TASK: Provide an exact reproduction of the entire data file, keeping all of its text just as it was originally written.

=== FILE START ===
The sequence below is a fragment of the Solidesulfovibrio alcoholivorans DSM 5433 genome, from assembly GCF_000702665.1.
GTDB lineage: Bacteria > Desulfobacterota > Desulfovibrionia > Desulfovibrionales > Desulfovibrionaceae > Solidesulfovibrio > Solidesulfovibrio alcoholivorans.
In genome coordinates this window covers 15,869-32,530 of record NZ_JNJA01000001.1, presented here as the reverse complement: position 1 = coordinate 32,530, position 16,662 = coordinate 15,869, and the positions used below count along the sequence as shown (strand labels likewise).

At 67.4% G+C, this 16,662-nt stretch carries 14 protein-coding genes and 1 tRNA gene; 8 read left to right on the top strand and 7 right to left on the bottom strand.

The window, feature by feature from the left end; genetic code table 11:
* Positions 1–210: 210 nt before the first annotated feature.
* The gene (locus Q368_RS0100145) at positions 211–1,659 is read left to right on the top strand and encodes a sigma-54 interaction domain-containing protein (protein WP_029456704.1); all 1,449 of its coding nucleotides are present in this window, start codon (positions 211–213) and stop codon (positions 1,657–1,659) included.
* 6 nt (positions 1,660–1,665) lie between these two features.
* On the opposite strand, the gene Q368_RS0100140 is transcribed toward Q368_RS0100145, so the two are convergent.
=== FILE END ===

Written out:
The sequence below is a fragment of the Solidesulfovibrio alcoholivorans DSM 5433 genome, from assembly GCF_000702665.1.
GTDB lineage: Bacteria > Desulfobacterota > Desulfovibrionia > Desulfovibrionales > Desulfovibrionaceae > Solidesulfovibrio > Solidesulfovibrio alcoholivorans.
In genome coordinates this window covers 15,869-32,530 of record NZ_JNJA01000001.1, presented here as the reverse complement: position 1 = coordinate 32,530, position 16,662 = coordinate 15,869, and the positions used below count along the sequence as shown (strand labels likewise).

At 67.4% G+C, this 16,662-nt stretch carries 14 protein-coding genes and 1 tRNA gene; 8 read left to right on the top strand and 7 right to left on the bottom strand.

The window, feature by feature from the left end; genetic code table 11:
* Positions 1–210: 210 nt before the first annotated feature.
* The gene (locus Q368_RS0100145) at positions 211–1,659 is read left to right on the top strand and encodes a sigma-54 interaction domain-containing protein (protein WP_029456704.1); all 1,449 of its coding nucleotides are present in this window, start codon (positions 211–213) and stop codon (positions 1,657–1,659) included.
* 6 nt (positions 1,660–1,665) lie between these two features.
* On the opposite strand, the gene Q368_RS0100140 is transcribed toward Q368_RS0100145, so the two are convergent.